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Thread: Luftwaffe Air Met Observers Buried in UK

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    Default Luftwaffe Air Met Observers Buried in UK

    Hello All,
    The various Luftwaffe Wekusta (= Wettererkundungsstaffel) squadrons were the Axis equivalent of our Met Recce Sqns in WW2. Wekusta 5 & 6 suffered more than 50 fatal casualties of the on-board Met Observers during WW2. Some others must have been taken POW by the Allies? Does anybody know if any of those POWs, who subsequently died, or whos remains were washed ashore in UK and Ireland, are still buried there?
    The Luftwaffe Met Air Observers held various pseudo-military ranks (they were, basically, civil servants employed by Wetterdienst, but uniformed during wartime). These were:
    Reg Ass
    Reg Rat (Regierungs-Rat, which roughly translates to Government Official = beamter (q.v.)).
    Wd Insp (Wetterdienst inspector).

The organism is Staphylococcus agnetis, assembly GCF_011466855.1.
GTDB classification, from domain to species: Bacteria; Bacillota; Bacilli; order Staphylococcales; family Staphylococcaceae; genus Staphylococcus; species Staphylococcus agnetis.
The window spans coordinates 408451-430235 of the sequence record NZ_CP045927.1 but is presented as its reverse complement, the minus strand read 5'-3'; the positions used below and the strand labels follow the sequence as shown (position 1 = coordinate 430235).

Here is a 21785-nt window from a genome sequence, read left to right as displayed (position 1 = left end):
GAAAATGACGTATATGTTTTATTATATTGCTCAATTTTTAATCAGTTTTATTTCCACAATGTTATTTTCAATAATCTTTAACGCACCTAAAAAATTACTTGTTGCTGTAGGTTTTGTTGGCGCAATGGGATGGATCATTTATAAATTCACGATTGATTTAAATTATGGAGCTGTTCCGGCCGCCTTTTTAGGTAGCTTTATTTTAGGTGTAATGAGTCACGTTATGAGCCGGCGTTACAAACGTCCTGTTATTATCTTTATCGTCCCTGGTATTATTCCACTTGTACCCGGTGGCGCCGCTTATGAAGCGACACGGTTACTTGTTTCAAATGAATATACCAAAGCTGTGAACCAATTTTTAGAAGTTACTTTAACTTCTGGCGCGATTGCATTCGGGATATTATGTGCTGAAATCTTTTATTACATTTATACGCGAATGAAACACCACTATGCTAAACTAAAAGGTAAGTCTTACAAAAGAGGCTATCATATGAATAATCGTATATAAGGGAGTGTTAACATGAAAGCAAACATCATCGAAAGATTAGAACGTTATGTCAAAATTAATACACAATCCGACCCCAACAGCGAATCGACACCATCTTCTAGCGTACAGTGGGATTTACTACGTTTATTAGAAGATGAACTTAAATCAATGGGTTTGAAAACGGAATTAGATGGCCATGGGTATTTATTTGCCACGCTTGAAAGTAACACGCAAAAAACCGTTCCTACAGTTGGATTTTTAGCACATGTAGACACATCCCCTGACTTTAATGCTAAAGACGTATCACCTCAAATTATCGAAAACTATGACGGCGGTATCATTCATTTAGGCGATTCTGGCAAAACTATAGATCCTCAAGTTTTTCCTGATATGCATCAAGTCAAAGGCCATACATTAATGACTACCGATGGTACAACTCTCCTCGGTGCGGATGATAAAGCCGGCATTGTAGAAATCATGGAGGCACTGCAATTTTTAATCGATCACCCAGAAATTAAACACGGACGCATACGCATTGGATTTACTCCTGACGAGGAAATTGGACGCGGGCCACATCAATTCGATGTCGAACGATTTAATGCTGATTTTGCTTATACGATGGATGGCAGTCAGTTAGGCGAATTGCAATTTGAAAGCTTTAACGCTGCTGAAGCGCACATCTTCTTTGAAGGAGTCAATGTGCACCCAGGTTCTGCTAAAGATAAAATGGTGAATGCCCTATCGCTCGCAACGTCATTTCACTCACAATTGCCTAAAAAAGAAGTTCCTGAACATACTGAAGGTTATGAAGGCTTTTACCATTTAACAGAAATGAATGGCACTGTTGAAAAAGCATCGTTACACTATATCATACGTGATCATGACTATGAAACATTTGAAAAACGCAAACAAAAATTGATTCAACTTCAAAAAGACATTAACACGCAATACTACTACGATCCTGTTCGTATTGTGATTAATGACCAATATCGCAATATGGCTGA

Wd Oinsp (Wetterdienst O(?)inspector).
    I did try, a couple of years ago, to contact what I thought might have been the German equivalent of CWGC (my German is negligible!) but got no reply.
    Does anybody know if/where a list of Luftwaffe POWs (with ranks/trades!) in UK is, and can it be accessed?
    Grateful for any steers!
    Peter Davies
    Meteorology is a science; good meteorology is an art!
    We might not know - but we might know who does!

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    Default Re: Luftwaffe Air Met Observers Buried in UK

    I have a note of the following Wekusta sea losses but all fatal to crews as far as I know.

    31 Mar 40, Wekusta 26, Dornier Do 17Z-2 - no crew named - Lost over Channel

    9 May 40, Wekusta Ob.d.L, Dornier Do 17Z, 4 killed including Obfw A Fally, Shot down by No.43 Sqn and No.605 Sqn into the North Sea off Dunnet Head at 11:45 hrs. Obfw Fally's body was recovered and now rests in Cannock Chase Military Cemetery.

    4 Jan 1941, Wekusta 26, Dornier Do 17Z, Crashed into the sea south west of the Shambles, Portland, Dorset at 14:00 hrs. Believed shot down by No.152 Sqn.
    Reg.Rat.a.Kr.Dr. S Russ
    Gefr W Seurig
    Obergefr B Altmann
    Uffz S Schwan

    13 April 41, Wekusta 51,Heinkel He 111H-3, Shot down by No.152 Sqn while on mission to St.George's Channel. Landed in the Channel off Falmouth at 11:14 hrs.
    Oberfw W Decker
    Reg.Rat G Grundel
    Oberfw F Zahn
    Gefr H Steinbrecht